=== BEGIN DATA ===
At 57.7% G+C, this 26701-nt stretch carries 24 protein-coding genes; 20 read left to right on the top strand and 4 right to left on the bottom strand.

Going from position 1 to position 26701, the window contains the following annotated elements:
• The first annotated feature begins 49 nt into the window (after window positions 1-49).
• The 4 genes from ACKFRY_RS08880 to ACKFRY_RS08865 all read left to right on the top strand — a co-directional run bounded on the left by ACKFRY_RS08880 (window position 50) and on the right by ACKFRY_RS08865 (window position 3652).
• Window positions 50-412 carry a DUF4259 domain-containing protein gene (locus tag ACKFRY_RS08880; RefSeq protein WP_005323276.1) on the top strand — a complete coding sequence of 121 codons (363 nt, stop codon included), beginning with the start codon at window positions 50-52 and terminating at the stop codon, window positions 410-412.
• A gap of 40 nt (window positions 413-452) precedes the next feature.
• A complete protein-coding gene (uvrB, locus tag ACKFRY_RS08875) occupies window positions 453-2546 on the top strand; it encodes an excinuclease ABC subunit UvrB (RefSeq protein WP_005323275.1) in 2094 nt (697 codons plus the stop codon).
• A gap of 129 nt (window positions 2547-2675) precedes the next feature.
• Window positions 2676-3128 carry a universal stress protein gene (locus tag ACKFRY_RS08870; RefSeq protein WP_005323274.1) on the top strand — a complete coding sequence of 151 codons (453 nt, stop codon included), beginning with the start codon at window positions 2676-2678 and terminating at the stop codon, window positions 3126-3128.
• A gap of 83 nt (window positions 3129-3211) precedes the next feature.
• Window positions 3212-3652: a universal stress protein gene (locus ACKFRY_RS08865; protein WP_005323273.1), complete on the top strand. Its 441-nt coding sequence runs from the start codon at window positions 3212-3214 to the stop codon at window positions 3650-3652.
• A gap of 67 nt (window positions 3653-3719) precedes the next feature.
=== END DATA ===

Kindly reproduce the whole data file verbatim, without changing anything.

At 57.7% G+C, this 26701-nt stretch carries 24 protein-coding genes; 20 read left to right on the top strand and 4 right to left on the bottom strand.

Going from position 1 to position 26701, the window contains the following annotated elements:
• The first annotated feature begins 49 nt into the window (after window positions 1-49).
• The 4 genes from ACKFRY_RS08880 to ACKFRY_RS08865 all read left to right on the top strand — a co-directional run bounded on the left by ACKFRY_RS08880 (window position 50) and on the right by ACKFRY_RS08865 (window position 3652).
• Window positions 50-412 carry a DUF4259 domain-containing protein gene (locus tag ACKFRY_RS08880; RefSeq protein WP_005323276.1) on the top strand — a complete coding sequence of 121 codons (363 nt, stop codon included), beginning with the start codon at window positions 50-52 and terminating at the stop codon, window positions 410-412.
• A gap of 40 nt (window positions 413-452) precedes the next feature.
• A complete protein-coding gene (uvrB, locus tag ACKFRY_RS08875) occupies window positions 453-2546 on the top strand; it encodes an excinuclease ABC subunit UvrB (RefSeq protein WP_005323275.1) in 2094 nt (697 codons plus the stop codon).
• A gap of 129 nt (window positions 2547-2675) precedes the next feature.
• Window positions 2676-3128 carry a universal stress protein gene (locus tag ACKFRY_RS08870; RefSeq protein WP_005323274.1) on the top strand — a complete coding sequence of 151 codons (453 nt, stop codon included), beginning with the start codon at window positions 2676-2678 and terminating at the stop codon, window positions 3126-3128.
• A gap of 83 nt (window positions 3129-3211) precedes the next feature.
• Window positions 3212-3652: a universal stress protein gene (locus ACKFRY_RS08865; protein WP_005323273.1), complete on the top strand. Its 441-nt coding sequence runs from the start codon at window positions 3212-3214 to the stop codon at window positions 3650-3652.
• A gap of 67 nt (window positions 3653-3719) precedes the next feature.